Can you remember trips to your grandparents house when you were younger? Is there anything that sticks out in your mind? For me it was my grandma’s bedrooms and the antique iron beds she had in each of them. They stuck in my mind for a couple of reasons
The first was an accident I had on one of them while jumping up and down on it with my cousin. She’d pushed me and I lost my balance and ended up hitting my head on the iron foot board. That was my first understanding of how hard and unforgiving iron beds can be. A few stitches later and my memory faded and I was right back jumping up and down. But I did have a renewed respect for how hard grandma’s beds were.
The other reason grandma’s beds stuck in my mind was that they were so different from what my parents had and what I was use to. This was in the late 50’s and early 60’s when a more modern trend in furnishing had taken hold. Wooden headboards with matching night stands and dressers were all the rage. Matching bedroom sets left little to the imagination. It wasn’t necessary to try and find furniture that looked good together in the same room. Buying a set that was all made of the same material seemed what everyone wanted.
That was probably why grandma’s house seemed so warm and inviting. Her furniture was a hodge podge of mismatched pieces she and grandpa had collected over the years either because of their practicality or jsut because they were pieces they enjoyed and liked. Matching pieces to them wasn’t important. A slave to fashion, they weren’t. But their eclectic style of decorating impressed me more than the “cookie cutter” desgn style I was use to seeing in all our friends homes. Iittle did I know that many years later, the impressions I’d formed in my grandparents home regarding decorating would have such a strong influence.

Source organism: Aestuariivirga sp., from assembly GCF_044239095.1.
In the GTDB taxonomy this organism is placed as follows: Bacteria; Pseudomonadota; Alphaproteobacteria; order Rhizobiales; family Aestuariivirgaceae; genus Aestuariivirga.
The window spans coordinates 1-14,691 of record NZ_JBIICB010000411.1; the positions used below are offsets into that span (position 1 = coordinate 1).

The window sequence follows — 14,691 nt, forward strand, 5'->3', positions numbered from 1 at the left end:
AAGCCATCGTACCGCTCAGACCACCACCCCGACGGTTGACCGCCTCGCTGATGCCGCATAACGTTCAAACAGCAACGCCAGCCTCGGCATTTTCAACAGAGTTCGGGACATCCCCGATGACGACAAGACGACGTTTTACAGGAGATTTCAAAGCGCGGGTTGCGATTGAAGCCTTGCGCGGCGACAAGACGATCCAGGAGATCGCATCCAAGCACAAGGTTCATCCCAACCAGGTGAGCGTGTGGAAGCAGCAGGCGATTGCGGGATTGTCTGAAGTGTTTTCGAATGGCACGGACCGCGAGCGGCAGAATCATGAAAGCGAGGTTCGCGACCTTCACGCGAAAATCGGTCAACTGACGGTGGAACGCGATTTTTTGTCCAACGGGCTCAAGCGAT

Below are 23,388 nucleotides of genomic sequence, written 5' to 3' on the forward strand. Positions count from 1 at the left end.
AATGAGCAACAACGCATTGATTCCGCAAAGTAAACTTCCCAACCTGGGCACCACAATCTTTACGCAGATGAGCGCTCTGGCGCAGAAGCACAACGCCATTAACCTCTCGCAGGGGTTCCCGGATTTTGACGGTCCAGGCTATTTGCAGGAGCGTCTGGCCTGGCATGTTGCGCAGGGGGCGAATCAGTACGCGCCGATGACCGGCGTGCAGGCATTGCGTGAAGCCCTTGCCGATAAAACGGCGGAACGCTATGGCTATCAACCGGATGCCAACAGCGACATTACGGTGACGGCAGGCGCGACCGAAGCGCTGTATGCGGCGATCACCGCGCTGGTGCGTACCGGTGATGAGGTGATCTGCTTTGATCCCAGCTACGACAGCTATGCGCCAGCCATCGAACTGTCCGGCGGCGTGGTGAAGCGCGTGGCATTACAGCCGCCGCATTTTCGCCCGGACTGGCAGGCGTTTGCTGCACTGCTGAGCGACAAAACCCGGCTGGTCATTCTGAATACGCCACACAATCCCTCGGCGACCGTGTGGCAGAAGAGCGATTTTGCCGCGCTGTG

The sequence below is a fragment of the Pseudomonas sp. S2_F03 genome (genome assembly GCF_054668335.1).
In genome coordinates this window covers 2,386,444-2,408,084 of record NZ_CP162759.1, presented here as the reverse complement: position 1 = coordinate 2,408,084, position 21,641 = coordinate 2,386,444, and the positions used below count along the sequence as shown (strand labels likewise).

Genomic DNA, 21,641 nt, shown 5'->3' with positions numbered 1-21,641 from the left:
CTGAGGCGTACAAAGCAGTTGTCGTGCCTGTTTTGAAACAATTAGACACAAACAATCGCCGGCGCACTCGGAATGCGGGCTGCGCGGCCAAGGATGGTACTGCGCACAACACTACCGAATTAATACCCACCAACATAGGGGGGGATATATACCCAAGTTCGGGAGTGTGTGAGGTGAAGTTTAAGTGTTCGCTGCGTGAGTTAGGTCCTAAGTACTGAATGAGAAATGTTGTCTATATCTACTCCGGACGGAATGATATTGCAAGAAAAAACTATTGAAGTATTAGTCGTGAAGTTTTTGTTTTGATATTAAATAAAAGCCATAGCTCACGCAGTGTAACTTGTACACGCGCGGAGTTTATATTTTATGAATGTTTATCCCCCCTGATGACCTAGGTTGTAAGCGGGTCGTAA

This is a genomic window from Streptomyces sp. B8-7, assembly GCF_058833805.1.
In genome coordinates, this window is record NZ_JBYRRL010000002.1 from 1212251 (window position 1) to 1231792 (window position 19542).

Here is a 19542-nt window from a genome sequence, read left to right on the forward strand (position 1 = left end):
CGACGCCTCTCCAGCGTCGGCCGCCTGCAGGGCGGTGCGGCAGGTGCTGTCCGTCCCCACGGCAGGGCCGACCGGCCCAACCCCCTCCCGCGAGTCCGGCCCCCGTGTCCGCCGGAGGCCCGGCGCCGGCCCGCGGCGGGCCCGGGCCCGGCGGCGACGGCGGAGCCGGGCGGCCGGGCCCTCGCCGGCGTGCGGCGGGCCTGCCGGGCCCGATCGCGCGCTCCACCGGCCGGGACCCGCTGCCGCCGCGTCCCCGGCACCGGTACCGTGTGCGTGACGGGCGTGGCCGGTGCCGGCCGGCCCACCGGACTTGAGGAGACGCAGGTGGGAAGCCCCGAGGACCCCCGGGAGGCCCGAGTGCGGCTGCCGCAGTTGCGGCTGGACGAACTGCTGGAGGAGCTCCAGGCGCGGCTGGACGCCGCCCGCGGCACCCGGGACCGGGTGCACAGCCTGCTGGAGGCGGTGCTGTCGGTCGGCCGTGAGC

Many years later, after getting into buying and selling antiques, specifically specializing in antique iron beds, I called my grandmother and told her what I’d gotten into and that I’d love to be able to keep those iron beds I fondly remembered from her house, in the family. She laughed and said she’s gotten rid of them ages ago. I asked what she’d gotten for them because they were now so collectible. She paused and then said she’s only had to PAY $50. to have them carted away. She said the local “junk” man had come and gotten them.
What grandma and everyone else in her small Pennsylvania town didn’t realize was that the “junk” man had weekly antique dealers visit his warehouse every week from as far away as New York City and Miami Florida.
That local “junk” dealer is what we now refer to as a “picker”
I hope you’ve found this blog informative . I invite you to revisit my website
to answer any and all questions you might have about antique iron beds.
I also invite you to take a look at our company Face Book page for multiple photo albums on Custom Finishes, Canopy Conversions and a comprehensive “Before & After” King Conversions album.